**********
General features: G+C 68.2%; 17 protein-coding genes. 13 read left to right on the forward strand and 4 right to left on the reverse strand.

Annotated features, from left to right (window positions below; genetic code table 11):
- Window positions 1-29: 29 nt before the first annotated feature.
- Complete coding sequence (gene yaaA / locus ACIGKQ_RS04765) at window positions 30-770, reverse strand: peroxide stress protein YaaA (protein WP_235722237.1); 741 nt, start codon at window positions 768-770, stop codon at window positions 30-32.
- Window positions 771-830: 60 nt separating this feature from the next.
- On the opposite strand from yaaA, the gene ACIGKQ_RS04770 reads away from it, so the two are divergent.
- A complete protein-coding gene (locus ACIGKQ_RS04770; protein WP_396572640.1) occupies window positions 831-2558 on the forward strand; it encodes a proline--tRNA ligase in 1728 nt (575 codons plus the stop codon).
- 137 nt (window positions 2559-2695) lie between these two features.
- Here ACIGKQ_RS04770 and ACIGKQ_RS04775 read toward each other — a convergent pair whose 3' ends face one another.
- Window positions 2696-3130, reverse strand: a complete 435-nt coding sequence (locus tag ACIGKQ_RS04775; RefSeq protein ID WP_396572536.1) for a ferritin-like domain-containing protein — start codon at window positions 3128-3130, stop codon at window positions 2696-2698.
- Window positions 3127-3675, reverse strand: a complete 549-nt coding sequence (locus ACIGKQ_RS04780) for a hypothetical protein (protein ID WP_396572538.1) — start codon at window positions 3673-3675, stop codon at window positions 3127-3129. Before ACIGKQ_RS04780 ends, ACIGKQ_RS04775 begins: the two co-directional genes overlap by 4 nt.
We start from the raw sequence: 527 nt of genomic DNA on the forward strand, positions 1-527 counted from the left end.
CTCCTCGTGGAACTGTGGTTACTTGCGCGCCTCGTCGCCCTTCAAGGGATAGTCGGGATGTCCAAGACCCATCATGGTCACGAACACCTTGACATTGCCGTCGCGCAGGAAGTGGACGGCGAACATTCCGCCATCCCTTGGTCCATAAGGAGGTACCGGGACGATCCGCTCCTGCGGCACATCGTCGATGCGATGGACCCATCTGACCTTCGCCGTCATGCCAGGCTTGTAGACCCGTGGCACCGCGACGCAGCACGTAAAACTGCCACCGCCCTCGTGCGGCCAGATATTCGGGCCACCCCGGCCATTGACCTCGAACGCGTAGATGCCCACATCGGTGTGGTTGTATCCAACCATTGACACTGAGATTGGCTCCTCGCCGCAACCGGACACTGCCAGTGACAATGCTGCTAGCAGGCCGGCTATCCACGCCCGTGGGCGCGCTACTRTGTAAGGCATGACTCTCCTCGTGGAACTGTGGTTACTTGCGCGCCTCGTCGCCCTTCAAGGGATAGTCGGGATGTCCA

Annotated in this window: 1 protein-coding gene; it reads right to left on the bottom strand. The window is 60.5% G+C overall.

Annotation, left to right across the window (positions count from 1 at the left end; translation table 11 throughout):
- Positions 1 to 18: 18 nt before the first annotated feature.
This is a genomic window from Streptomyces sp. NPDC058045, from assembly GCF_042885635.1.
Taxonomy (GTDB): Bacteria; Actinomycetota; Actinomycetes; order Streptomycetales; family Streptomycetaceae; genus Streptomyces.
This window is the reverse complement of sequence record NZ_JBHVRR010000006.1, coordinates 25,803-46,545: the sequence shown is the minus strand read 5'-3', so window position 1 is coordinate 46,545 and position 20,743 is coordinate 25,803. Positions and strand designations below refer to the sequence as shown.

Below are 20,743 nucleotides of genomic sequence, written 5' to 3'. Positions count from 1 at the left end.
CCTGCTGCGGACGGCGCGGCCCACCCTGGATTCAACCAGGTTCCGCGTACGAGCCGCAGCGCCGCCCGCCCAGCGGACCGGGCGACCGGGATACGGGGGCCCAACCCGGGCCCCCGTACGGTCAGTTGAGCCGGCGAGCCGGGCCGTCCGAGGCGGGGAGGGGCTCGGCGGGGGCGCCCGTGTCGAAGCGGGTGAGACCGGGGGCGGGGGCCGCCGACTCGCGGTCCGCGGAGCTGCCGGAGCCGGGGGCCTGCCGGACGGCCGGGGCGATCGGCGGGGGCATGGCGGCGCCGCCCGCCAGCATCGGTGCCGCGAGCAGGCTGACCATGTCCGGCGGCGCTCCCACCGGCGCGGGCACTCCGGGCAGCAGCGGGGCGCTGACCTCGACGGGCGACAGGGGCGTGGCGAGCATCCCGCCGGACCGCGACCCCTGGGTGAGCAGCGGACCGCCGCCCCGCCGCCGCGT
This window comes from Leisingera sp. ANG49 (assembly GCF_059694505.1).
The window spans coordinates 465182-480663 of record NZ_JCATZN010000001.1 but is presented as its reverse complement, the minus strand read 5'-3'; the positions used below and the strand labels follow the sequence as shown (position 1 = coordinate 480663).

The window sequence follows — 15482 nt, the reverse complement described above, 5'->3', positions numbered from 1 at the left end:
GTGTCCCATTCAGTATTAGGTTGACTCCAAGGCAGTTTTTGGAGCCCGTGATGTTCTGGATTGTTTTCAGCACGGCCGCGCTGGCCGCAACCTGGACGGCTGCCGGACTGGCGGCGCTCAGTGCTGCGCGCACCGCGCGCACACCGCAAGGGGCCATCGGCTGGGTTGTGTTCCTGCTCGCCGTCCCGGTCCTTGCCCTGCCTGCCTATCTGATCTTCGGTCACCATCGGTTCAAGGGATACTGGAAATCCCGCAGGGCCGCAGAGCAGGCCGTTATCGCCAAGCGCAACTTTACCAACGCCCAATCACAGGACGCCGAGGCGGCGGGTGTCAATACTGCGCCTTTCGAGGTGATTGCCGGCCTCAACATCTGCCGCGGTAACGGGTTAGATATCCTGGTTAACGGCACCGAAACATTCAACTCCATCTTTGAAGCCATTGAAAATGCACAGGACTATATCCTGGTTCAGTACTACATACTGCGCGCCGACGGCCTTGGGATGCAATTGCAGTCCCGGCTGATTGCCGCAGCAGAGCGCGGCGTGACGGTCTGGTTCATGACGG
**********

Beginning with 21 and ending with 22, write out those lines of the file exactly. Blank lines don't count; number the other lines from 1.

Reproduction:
CCTGCTGCGGACGGCGCGGCCCACCCTGGATTCAACCAGGTTCCGCGTACGAGCCGCAGCGCCGCCCGCCCAGCGGACCGGGCGACCGGGATACGGGGGCCCAACCCGGGCCCCCGTACGGTCAGTTGAGCCGGCGAGCCGGGCCGTCCGAGGCGGGGAGGGGCTCGGCGGGGGCGCCCGTGTCGAAGCGGGTGAGACCGGGGGCGGGGGCCGCCGACTCGCGGTCCGCGGAGCTGCCGGAGCCGGGGGCCTGCCGGACGGCCGGGGCGATCGGCGGGGGCATGGCGGCGCCGCCCGCCAGCATCGGTGCCGCGAGCAGGCTGACCATGTCCGGCGGCGCTCCCACCGGCGCGGGCACTCCGGGCAGCAGCGGGGCGCTGACCTCGACGGGCGACAGGGGCGTGGCGAGCATCCCGCCGGACCGCGACCCCTGGGTGAGCAGCGGACCGCCGCCCCGCCGCCGCGT
This window comes from Leisingera sp. ANG49 (assembly GCF_059694505.1).